cut throat pool game

Cut Throat Pool Game

1. Cut Throat
Cut Throat is best played with 3 or more players. cutthroat (also known as Elimination) is a very popular game in social situations, rather than for serious competitive play. The object of the game is to be the last player with at least one ball still on the table. The player with a ball(s) still on the table, when all the other groupsballs are legally pocketed, wins the game.

Cutthroat or cutthroat is a threeplayer or team pocket billiards game, played on a pool table, with a full standard set of pool balls (15 object balls and a cue ball). Each player is assigned a set of five consecutively numbered object balls . The object of the game is to be the last player with at least one ball still on the table. The name cutthroat is not unique to pool, but is used to refer to other games played with three or more players in which all players must fend for themselves, e.g. cutthroat bridge and cutthroat American handball.
2. Game play
When starting the game, the 1ball, 6ball, and 11ball should be placed on the three points of the rack. The oneball is placed at the apex where it is spotted.

In cutthroat, the low balls are 1?5, the mid balls are 6?10 and the high balls are 11?15. Each set of five balls is initially unclaimed, the assignment of groups of balls to each player is done during the initial stages of game play. The three players take turns attempting to knock any ball into a pocket. Once a player has knocked in a ball, he knows that he does not own that group of balls. For example, if a player started the game by hitting in the 3ball and the 8ball, he would own the high balls, as he has knocked in a low ball and mid ball. The other two players would still not have ownership over a set of balls, and would, during their turns, attempt to knock in balls to gain ownership over a set. This may vary by region. The most common variation is to assign the sets ahead of time in order of play (the first shooter is 1?5, the second shooter is 6?10, and the third shooter is 11?15).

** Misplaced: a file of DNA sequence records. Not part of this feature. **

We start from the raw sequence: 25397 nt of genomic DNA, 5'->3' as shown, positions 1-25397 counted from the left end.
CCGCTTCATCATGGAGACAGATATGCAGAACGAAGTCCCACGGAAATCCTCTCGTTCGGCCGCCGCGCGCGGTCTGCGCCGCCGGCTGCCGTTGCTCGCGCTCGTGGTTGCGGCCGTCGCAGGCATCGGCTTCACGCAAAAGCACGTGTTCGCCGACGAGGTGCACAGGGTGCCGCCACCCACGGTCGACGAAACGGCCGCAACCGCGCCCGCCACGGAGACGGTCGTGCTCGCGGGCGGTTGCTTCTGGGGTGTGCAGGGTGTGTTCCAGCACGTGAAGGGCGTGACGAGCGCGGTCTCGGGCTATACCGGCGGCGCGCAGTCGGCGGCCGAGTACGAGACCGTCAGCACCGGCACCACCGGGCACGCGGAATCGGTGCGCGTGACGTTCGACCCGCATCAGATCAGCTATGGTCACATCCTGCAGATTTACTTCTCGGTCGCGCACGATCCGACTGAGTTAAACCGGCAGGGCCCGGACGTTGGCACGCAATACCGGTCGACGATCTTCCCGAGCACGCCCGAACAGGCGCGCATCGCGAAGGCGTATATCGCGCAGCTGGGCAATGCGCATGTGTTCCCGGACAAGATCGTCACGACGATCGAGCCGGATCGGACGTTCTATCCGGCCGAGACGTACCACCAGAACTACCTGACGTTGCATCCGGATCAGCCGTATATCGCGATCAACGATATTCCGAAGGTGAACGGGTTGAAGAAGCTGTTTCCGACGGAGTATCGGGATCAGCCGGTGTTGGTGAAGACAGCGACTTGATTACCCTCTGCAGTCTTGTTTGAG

A players turn continues so long as he knocks in a ball with each shot. A shooter can even knock in his own ball, allowing him to continue a turn in exchange for the nowweakened position. This circumstance is called cutting ones own throat. If a player sinks his own last ball, he must sit out the rest of the game unless another player scratches (see below).
3. Scratch
Another peculiarity of this game is the consequence of a scratch (knocking the cue ball into a pocket or off the table). In most circumstances,[clarification needed] a players opponents are rewarded by taking one of their balls each out of the pockets, and spotting them back onto the table.